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Opening disassembling cleaning gauges on dash 1967 Scout 800 help

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JOHN KONTER

Farmall Cub
Joined
Aug 26, 2019
Messages
11
Points
3
I have a 1967 Scout 800 that I want to clean the gauges and paint the needles. I am wondering how to open these safely because I am new to this and I do not want to mess anything up. any and all ideas and prior knowledge of doing this is greatly appreciated. Another question is how do I clean gauge holder whatever it is called and the knob thank you
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Randall Barringer

Y-Block King
Joined
Mar 4, 2004
Messages
3,808
Points
113
Location
baton rouge, louisiana
Gauge panel just needs to be sanded and painted.
The knobs have pitting that can´t be fixed, but some steel wool will help them look a little better.
Do a search on here for the guage rehab process.
 

Dana Strong

Lives in an IH Dealership
Joined
Apr 4, 2008
Messages
6,261
Points
113
Location
Sunnyvale, Ca.
The knobs have pitting that can´t be fixed, but some steel wool will help them look a little better.
They can be carefully sanded, any noticeable pits filled with epoxy (then resanded as needed) and sprayed with an epoxy-based metallic silver paint; the letter needs to be hand painted last. If done carefully, they will look great and last that way for a long time, even in regular use.

. I am wondering how to open these safely
Someone here did a good write-up about his project of doing that. An outside (E.G. Google) search function, trying different words until you find it, might be the best option if someone else doesn't link to it first. The format is:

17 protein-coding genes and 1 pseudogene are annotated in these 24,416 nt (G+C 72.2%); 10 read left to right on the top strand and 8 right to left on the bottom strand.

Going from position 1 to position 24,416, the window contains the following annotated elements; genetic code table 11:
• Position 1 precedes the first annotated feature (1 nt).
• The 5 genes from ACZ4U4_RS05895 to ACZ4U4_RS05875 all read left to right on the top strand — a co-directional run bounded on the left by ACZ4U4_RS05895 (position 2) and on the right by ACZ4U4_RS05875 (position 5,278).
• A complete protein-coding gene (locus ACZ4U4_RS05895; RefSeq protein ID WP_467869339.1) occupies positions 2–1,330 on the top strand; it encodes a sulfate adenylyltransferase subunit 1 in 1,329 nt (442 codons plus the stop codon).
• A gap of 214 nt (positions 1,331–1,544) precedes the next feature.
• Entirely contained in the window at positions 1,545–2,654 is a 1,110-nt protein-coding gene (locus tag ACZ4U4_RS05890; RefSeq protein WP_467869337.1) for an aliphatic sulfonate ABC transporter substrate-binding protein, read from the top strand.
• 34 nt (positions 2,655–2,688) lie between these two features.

search term(s) site:Binderplanet.com​
 

Greg R

Lives in an IH Dealership
Joined
Mar 23, 2002
Messages
5,294
Points
113
Location
Lebanon, OR
I've done this on my 68 800 and boy is it tedious. As you've seen, the bezel is a crimped ring and a one time use; but we can cheat. Carefully pry the wedge shaped crimp on the ring wider from the back side with a small screw driver and Oring pick. Do it in several passes around the circle. Don't bend too much at a time. If the metal stretches to much, you'll knarly peaks and ridges when you go to re-crimp it again. When it is loose, you want it just loose enough to barely slip over the gauge pod flange. Then you're free to clean and paint. Work on a soft surface such as a terry cloth towel underneath to avoid scratching the rings. Be very careful about the gauge face finish and numerals. They're very delicate at this age. If you need to clean off spots, use Woolite (pink labeled) and Qtips.

For polishing and cleaning, the best stuff out there is White Diamond Metal Polish. Keep polishing until the cloth no longer turns black. Let it dry, and then buff. Whatever it's on won't corrode again for years. Your knobs are pretty far gone, but the polish will help a lot. NEVER use steel wool or other abrasives, you'll strip what remaining chrome there is and you'll have ugly base metal which is usually die cast zinc and corrodes easily. Painting as suggested is a option I've never used, but zinc is a funny stuff for paint to stick to and I wonder how long it lasts.

To re-crimp the rings you'll need precision pliers as a small pair of Knipex pliers. Cover the jaw serrations with 2 layers of electrical tape. Carefully squeeze the crimp back down a little at a time going full circle just like you did when opening it up. Use the outer edge of the bezel ring as a fulcrum point, don't just squash it front to back or you'll leave marks that you will see every day you drive the Scout.
 
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kevingweq

Y-Block King
Joined
Nov 1, 2013
Messages
3,281
Points
113
Location
Royalston
I found a ring , actually a piece of a throwout bearing , that the gauge bezel fit perfectly in . this helped a great deal
in holding the gauge still and being able to apply the needed pressure to open and close the crimp
It worked so nice I marked it and stuck it in my toolbox :1eye:
There is a very sought after tool made expressly to open and close these style gauges ,google search has images ,

ih gauge 002.jpg
 
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